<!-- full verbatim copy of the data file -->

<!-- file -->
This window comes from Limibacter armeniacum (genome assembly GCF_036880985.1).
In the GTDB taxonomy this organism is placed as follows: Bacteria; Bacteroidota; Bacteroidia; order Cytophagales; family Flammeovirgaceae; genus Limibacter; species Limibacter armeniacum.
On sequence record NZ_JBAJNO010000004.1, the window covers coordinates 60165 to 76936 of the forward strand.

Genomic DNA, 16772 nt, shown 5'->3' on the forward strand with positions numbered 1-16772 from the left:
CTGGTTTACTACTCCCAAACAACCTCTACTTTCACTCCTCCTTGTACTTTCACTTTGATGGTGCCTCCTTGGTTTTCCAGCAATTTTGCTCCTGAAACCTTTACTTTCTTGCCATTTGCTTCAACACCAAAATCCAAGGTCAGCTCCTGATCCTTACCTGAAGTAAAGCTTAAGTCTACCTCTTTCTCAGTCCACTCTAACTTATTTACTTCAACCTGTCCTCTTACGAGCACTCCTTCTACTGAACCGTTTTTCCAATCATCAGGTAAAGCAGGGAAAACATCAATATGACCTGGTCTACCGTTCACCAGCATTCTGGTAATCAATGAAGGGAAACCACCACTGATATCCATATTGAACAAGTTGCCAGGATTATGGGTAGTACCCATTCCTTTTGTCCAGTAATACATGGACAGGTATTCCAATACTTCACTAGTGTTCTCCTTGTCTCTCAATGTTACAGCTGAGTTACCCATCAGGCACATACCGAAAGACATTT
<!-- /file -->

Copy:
This window comes from Limibacter armeniacum (genome assembly GCF_036880985.1).
In the GTDB taxonomy this organism is placed as follows: Bacteria; Bacteroidota; Bacteroidia; order Cytophagales; family Flammeovirgaceae; genus Limibacter; species Limibacter armeniacum.
On sequence record NZ_JBAJNO010000004.1, the window covers coordinates 60165 to 76936 of the forward strand.

Genomic DNA, 16772 nt, shown 5'->3' on the forward strand with positions numbered 1-16772 from the left:
CTGGTTTACTACTCCCAAACAACCTCTACTTTCACTCCTCCTTGTACTTTCACTTTGATGGTGCCTCCTTGGTTTTCCAGCAATTTTGCTCCTGAAACCTTTACTTTCTTGCCATTTGCTTCAACACCAAAATCCAAGGTCAGCTCCTGATCCTTACCTGAAGTAAAGCTTAAGTCTACCTCTTTCTCAGTCCACTCTAACTTATTTACTTCAACCTGTCCTCTTACGAGCACTCCTTCTACTGAACCGTTTTTCCAATCATCAGGTAAAGCAGGGAAAACATCAATATGACCTGGTCTACCGTTCACCAGCATTCTGGTAATCAATGAAGGGAAACCACCACTGATATCCATATTGAACAAGTTGCCAGGATTATGGGTAGTACCCATTCCTTTTGTCCAGTAATACATGGACAGGTATTCCAATACTTCACTAGTGTTCTCCTTGTCTCTCAATGTTACAGCTGAGTTACCCATCAGGCACATACCGAAAGACATTT